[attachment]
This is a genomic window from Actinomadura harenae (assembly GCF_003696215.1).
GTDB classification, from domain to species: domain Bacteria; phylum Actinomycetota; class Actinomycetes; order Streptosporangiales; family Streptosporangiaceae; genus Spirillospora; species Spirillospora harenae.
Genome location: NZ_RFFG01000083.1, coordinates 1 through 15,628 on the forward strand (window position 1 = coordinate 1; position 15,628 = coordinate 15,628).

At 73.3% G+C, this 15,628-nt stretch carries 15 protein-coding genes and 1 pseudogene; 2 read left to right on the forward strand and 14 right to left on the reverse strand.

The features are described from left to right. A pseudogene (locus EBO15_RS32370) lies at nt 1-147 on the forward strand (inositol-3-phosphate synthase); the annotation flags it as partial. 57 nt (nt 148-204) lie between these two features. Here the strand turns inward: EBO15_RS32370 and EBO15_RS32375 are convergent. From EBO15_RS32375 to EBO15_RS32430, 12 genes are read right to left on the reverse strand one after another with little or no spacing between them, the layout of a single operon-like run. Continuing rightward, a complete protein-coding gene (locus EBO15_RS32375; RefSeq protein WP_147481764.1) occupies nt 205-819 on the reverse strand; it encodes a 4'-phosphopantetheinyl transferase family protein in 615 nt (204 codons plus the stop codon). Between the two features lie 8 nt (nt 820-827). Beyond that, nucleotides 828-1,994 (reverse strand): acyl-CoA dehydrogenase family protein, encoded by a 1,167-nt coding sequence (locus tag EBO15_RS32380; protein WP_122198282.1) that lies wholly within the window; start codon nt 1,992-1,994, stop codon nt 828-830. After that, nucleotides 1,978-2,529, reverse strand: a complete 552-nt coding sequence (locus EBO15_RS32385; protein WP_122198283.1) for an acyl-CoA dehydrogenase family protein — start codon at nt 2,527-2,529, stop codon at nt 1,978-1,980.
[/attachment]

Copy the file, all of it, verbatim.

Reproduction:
This is a genomic window from Actinomadura harenae (assembly GCF_003696215.1).
GTDB classification, from domain to species: domain Bacteria; phylum Actinomycetota; class Actinomycetes; order Streptosporangiales; family Streptosporangiaceae; genus Spirillospora; species Spirillospora harenae.
Genome location: NZ_RFFG01000083.1, coordinates 1 through 15,628 on the forward strand (window position 1 = coordinate 1; position 15,628 = coordinate 15,628).

At 73.3% G+C, this 15,628-nt stretch carries 15 protein-coding genes and 1 pseudogene; 2 read left to right on the forward strand and 14 right to left on the reverse strand.

The features are described from left to right. A pseudogene (locus EBO15_RS32370) lies at nt 1-147 on the forward strand (inositol-3-phosphate synthase); the annotation flags it as partial. 57 nt (nt 148-204) lie between these two features. Here the strand turns inward: EBO15_RS32370 and EBO15_RS32375 are convergent. From EBO15_RS32375 to EBO15_RS32430, 12 genes are read right to left on the reverse strand one after another with little or no spacing between them, the layout of a single operon-like run. Continuing rightward, a complete protein-coding gene (locus EBO15_RS32375; RefSeq protein WP_147481764.1) occupies nt 205-819 on the reverse strand; it encodes a 4'-phosphopantetheinyl transferase family protein in 615 nt (204 codons plus the stop codon). Between the two features lie 8 nt (nt 820-827). Beyond that, nucleotides 828-1,994 (reverse strand): acyl-CoA dehydrogenase family protein, encoded by a 1,167-nt coding sequence (locus tag EBO15_RS32380; protein WP_122198282.1) that lies wholly within the window; start codon nt 1,992-1,994, stop codon nt 828-830. After that, nucleotides 1,978-2,529, reverse strand: a complete 552-nt coding sequence (locus EBO15_RS32385; protein WP_122198283.1) for an acyl-CoA dehydrogenase family protein — start codon at nt 2,527-2,529, stop codon at nt 1,978-1,980.